Esports and Casinos: MGM's Bet

TNL Take: As casino’s continue to see a dwindling return on gambling revenues and how to get the millennials back in the door, they’re looking at esports to help grow their business.

Today we’ll take a deeper dive into MGM and where the chips are being placed.




Opened in late 2016, MGM spent $2M+ converting the former Rainforest Cafe into LEVEL UP, a dedicated gaming and esports entertainment lounge.

The 12,000-square-foot gaming area opened with standard fare like pool and foosball but also includes a laser golf course using AR technology and a VR experience. 

In 2017, MGM made several moves to incorporate gaming and esports further into LEVEL UP which we'll get to below.




MGM properties have hosted a slew of esports events including the 2016 League of Legends Spring Finals and MLG Las Vegas, both at the Mandalay Bay Resort and Casino. In early 2017, Dreamhack Masters Las Vegas featuring 16 teams and a $450,000 prize pool was held at the MGM Grand.

Recently, the MGM National Harbor in Maryland held the Rocket League Season 4 Championships.

To date, no one casino has held as many big esports events at their locations as MGM properties have.




While slots contribute to a casino’s bottom line, they’re not being played by the younger audience. So what do you do? Combine video games and gambling — sorry skill based gaming.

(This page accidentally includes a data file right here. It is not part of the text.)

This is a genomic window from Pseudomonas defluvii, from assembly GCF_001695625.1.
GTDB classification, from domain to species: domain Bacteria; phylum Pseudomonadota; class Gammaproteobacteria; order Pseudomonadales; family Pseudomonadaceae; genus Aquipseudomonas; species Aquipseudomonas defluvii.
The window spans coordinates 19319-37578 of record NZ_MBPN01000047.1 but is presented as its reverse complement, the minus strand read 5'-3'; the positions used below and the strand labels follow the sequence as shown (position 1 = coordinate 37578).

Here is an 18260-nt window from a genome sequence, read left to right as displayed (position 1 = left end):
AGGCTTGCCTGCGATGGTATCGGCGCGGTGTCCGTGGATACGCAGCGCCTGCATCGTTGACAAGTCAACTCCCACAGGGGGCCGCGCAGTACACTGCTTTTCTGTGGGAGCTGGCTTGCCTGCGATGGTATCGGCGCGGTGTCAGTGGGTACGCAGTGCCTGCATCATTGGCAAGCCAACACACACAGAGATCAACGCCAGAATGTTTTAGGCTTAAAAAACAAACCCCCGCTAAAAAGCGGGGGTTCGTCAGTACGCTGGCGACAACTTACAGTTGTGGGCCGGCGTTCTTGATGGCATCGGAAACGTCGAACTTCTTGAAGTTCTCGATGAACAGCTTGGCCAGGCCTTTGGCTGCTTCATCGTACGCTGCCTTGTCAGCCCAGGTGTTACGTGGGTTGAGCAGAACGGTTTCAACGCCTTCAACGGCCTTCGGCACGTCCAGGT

In February of 2017, MGM installed Konami's first skill-based gaming machine, Frogger: Get Hoppin’, within LEVEL UP with a $2 minimum wager. MGM has also held free entry tournaments around Frogger as well.

In may, MGM Resorts International announced a partnership with Gamblit Gaming to bring two more skill based gaming titles to LEVEL UP — Gamblit Poker and Cannonbeard’s Treasure.

While the jury remains out on the monetization potential for skill based gaming, there’s clearly a need for the casino’s to bring back millennials to the table. 




Things start to get bigger now. 

Allied Esports and Esports Arena announced to build an esports venue at the Luxor Hotel and Casino; which it makes it the first permanent dedicated structure on The Strip when it opens this year.

The former nightclub is being turned into a 30,000 square foot arena, which will include daily gaming stations and more uniquely, food made by renowned chef Jose Andres.

This partnership shows that MGM is committed to esports in Vegas and that the a permanent space can service both daily clientele as well as larger events at broadcast quality.




Late last year, MGM made a seed investment into Foundry IV, led by Tobias Sherman formerly of WME | IMG. Foundry IV is a new game studio that's looking to create the next big esports hit along with new revenue models.